In 1968, there were discussions on campus about establishing a black studies or Afro-American studies program, but no action was taken by the university. One of the demands of the students who took over the Allen Building on Feb. 13, 1969, was for the establishment of a fully accredited department of Afro-American Studies. On May 2, 1969, the Black Studies Committee submitted a proposal to the Undergraduate Faculty Council of the Arts and Sciences for the creation of the Black Studies Program and the courses were approved by the curriculum committee. Walter Burford was named program head in 1970. The third series, Black Studies Program, chronicles some of the history of this program and includes drafts of proposals, enrollment statistics, flyers, photocopies of clippings, and other materials.
The fourth series, Student Groups, contains materials from a variety of groups. Included are: the Afro-American Society, the Association of African Students, the Black Student Alliance, the Black Graduate and Professional Student Association, Black Fraternities and Sororities, and others. The fifth series, Public Forums, includes materials on a number of speakers, rallies, demonstrations, boycotts; one newspaper advertisement; and one Internet site. The sixth series, Clippings , contains mostly photocopies of newspaper articles. The clippings are from 1967-2001 and undated, and cover a wide variety of topics. Of note is a series of articles that appeared in the Chronicle, "Black and Blue: Blacks at Duke," Feb. 13-Feb.17, 1984.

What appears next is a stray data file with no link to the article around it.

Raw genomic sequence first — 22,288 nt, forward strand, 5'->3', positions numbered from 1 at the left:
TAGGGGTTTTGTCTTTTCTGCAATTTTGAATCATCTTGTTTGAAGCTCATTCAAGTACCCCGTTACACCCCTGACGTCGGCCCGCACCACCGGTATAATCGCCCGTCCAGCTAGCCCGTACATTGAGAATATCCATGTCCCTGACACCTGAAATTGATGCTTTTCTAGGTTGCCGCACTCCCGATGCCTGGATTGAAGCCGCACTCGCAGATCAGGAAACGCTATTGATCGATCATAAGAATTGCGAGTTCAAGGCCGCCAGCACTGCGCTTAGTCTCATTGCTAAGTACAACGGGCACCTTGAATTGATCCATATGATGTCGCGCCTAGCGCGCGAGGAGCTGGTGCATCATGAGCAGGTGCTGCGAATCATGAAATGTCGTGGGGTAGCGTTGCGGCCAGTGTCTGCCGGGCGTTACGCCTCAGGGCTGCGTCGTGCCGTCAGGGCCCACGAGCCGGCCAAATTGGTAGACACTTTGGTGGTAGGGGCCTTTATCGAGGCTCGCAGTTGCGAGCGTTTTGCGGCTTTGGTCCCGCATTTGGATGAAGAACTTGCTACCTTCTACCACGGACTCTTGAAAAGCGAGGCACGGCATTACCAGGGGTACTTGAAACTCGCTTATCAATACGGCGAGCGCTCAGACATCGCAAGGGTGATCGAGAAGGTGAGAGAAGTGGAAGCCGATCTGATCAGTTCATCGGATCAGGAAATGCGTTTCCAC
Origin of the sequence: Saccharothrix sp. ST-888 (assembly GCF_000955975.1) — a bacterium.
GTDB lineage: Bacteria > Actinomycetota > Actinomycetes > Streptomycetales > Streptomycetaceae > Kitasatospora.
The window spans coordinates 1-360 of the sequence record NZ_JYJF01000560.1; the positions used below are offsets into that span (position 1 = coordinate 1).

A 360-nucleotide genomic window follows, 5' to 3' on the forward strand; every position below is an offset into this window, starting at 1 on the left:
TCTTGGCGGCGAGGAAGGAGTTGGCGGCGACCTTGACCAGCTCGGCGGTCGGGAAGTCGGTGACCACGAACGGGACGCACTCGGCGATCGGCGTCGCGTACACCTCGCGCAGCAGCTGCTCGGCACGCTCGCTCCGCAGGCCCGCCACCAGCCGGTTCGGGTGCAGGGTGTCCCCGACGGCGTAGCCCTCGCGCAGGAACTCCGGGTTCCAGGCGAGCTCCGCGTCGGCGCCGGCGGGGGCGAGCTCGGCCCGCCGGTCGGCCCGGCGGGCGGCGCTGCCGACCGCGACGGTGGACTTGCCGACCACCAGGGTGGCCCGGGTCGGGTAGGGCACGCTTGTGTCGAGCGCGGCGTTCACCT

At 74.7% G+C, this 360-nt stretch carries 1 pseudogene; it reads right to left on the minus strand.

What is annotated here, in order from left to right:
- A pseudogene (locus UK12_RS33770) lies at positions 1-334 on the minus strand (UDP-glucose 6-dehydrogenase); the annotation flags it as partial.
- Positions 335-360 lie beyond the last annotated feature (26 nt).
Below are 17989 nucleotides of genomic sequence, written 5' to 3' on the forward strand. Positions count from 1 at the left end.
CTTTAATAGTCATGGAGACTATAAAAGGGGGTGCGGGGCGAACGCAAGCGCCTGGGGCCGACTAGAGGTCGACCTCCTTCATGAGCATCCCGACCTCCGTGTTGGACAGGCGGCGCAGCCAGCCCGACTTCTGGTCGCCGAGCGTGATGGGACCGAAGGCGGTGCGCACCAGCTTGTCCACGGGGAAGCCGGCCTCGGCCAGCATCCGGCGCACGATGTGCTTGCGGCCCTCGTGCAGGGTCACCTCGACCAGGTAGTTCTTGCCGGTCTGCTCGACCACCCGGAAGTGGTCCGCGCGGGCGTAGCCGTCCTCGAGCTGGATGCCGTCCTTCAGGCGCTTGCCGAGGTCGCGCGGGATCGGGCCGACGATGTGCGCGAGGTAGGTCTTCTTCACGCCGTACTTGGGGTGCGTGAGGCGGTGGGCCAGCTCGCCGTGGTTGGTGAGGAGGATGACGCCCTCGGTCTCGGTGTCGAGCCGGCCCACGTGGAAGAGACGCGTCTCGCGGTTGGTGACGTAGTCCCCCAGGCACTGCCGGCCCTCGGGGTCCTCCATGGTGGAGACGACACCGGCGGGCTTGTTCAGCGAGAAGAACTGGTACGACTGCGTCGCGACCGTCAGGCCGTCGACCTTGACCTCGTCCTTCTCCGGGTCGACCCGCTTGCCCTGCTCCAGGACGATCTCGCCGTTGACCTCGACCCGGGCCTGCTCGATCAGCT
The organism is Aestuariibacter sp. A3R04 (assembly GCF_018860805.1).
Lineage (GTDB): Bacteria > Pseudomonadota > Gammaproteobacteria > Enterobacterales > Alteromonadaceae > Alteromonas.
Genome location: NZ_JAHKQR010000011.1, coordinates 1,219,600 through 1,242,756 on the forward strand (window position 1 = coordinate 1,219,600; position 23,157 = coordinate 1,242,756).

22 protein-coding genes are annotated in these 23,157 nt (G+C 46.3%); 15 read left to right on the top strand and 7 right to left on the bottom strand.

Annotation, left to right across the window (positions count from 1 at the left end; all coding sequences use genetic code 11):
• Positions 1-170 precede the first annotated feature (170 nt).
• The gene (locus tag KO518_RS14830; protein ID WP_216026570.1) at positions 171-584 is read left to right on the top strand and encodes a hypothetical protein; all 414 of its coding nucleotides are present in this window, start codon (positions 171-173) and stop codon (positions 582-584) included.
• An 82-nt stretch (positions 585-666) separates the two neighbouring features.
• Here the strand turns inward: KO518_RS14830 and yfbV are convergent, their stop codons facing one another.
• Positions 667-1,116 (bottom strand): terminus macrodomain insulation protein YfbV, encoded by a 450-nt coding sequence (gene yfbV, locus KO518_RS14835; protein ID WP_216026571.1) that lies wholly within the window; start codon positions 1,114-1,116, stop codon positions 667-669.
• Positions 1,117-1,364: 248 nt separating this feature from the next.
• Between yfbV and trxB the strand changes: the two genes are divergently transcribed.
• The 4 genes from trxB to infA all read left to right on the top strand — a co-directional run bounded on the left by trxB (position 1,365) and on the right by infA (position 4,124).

Researchers must register and agree to copyright and privacy laws before using this collection.
Copyright for Official University records is held by Duke University; all other copyright is retained by the authors of items in these papers, or their descendants, as stipulated by United States copyright law.
Includes a bibliography, background materials about desegregation efforts, statistics, reports, and memos.
Includes publications, reports, memos, handbooks, and manuals.